Methane is a key component of natural gas. Supporters of Interior’s rule say capturing methane and putting it on the natural gas market will lead to a bigger financial return for both drillers and American taxpayers, who own the land on which the companies drill. 

In a six-figure ad campaign targeting on-the-fence Republicans, the Environmental Defense Fund Action said of the measure, “It’s common sense to protect tax dollars while cutting waste and protecting our health.”

A group of local officials from Western states — which contain the vast majority of public land holdings — sent a letter to senators in February urging them to oppose the resolution. 

They said the rule “will cut natural gas waste on federal and tribal lands, will help ensure a fair return to local governments and the taxpaying public, will put our energy resources to good use and will clean up our air.”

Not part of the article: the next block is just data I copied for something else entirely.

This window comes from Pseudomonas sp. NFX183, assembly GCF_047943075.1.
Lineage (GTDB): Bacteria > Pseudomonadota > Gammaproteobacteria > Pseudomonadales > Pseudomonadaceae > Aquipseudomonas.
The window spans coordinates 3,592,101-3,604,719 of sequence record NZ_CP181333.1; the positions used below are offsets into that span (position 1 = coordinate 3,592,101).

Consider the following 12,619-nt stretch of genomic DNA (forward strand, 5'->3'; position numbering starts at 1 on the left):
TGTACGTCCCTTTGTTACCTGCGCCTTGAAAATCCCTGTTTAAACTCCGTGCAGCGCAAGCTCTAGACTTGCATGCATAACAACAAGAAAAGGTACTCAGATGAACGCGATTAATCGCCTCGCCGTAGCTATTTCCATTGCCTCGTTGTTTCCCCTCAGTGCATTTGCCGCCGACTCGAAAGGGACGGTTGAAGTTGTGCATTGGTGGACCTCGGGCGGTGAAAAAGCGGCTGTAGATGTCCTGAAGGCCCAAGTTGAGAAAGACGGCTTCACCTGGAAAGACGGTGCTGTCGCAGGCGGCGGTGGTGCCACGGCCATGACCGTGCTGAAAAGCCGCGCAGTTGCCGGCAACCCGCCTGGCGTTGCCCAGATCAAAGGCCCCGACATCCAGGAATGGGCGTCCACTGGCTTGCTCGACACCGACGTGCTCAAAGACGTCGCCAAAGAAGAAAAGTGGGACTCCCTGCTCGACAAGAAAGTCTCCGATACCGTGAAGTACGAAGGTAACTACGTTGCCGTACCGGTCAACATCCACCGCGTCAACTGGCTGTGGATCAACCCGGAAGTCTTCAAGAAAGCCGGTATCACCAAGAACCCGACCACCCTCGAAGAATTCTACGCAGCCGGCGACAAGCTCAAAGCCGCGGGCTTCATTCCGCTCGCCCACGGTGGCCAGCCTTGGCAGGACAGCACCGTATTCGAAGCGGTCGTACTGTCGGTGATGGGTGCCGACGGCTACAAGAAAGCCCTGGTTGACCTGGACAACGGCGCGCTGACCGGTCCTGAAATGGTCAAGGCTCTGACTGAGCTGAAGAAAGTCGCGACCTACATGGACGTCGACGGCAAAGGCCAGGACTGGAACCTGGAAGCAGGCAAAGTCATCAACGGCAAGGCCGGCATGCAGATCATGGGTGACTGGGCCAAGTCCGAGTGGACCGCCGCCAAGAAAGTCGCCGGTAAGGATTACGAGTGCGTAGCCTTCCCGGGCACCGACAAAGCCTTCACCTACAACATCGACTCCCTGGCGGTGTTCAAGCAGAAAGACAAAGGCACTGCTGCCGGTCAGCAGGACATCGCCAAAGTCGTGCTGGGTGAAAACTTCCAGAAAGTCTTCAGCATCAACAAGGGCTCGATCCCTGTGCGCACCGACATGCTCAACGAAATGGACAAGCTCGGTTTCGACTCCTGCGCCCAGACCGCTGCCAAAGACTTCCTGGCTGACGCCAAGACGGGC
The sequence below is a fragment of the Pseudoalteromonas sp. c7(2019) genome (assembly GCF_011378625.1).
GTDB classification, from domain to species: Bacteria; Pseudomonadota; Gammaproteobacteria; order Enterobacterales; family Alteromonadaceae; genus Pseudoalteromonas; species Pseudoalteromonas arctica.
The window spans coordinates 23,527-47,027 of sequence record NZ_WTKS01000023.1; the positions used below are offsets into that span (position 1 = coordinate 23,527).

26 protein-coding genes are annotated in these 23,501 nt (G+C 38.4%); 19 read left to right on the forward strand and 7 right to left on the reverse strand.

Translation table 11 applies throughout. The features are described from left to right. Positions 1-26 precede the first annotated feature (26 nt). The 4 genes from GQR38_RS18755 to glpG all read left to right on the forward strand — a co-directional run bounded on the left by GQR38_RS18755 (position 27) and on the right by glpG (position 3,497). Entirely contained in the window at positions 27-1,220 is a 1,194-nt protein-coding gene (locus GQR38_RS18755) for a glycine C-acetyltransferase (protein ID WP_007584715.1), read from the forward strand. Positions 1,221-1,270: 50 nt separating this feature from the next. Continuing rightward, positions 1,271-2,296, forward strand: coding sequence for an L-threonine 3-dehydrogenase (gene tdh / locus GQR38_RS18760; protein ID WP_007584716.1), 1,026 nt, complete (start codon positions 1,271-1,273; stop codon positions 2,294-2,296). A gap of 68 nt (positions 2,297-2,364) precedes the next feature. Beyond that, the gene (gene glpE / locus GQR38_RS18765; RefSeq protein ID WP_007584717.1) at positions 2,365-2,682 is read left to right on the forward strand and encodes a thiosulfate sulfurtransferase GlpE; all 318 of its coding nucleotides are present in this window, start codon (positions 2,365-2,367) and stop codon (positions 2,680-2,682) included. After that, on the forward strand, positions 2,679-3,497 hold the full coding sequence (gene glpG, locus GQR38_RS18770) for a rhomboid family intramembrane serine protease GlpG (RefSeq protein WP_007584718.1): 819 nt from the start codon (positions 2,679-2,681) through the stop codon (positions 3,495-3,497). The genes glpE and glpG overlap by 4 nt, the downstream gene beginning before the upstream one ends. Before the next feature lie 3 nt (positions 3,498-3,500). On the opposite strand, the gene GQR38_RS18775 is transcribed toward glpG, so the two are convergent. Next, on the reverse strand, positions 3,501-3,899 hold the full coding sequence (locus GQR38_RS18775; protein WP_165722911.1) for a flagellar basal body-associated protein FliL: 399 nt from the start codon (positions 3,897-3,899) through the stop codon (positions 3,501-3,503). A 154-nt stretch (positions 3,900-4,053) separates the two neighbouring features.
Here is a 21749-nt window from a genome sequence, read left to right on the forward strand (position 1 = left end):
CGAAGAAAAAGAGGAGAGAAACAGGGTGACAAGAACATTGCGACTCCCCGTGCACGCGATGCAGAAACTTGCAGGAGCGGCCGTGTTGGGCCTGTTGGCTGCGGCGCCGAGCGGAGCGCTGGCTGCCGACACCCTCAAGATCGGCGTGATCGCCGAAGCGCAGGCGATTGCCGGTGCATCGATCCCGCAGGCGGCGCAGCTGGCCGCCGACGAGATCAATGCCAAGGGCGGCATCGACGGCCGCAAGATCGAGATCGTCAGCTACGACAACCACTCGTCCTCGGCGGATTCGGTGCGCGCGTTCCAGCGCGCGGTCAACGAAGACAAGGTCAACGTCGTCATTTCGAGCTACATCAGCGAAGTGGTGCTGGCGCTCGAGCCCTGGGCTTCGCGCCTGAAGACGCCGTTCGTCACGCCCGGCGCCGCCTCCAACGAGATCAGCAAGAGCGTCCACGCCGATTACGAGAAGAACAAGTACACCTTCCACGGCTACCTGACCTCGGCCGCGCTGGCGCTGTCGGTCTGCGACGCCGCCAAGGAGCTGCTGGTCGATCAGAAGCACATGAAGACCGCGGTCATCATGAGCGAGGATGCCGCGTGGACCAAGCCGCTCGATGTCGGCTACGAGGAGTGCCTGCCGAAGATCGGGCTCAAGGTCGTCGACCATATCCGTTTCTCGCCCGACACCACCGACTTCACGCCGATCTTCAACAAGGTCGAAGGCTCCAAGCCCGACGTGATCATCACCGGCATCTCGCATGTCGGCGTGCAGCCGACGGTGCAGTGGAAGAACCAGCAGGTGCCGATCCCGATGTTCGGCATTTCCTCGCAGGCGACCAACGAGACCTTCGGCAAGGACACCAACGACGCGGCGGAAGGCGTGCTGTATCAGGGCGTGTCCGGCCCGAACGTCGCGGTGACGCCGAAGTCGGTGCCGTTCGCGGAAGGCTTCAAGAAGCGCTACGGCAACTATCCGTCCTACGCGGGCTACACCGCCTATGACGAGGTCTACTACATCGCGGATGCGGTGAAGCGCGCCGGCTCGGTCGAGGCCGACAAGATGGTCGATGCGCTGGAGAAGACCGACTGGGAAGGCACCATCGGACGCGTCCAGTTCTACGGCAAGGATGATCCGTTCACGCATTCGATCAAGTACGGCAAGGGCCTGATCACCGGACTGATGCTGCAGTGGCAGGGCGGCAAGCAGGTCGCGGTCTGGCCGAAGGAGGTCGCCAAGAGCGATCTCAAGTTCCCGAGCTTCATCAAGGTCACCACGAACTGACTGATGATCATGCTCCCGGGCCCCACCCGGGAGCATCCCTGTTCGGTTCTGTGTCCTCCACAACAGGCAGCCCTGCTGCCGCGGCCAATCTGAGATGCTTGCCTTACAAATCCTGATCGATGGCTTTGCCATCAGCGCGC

Chris Saeger, the executive director of the Western Values Project, said that argument has been appealing to many lawmakers. 

“This rule unites people who care about a traditional set of issues related to air quality, but also people who don’t want to see the American government waste resources and tax dollars,” he said. 

“The story that we’re continuing to tell is one that has appeal to people on both sides of the aisle.” 

The methane resolution is stalling just as the Trump administration and congressional Republicans begin ramping up their focus on Interior Department rules. 

Congress has sent President Trump a resolution undoing a Bureau of Land Management planning rule, though he hasn’t signed it yet. The Trump administration last week announced that it would repeal a major bureau rule for hydraulic fracturing on federal land.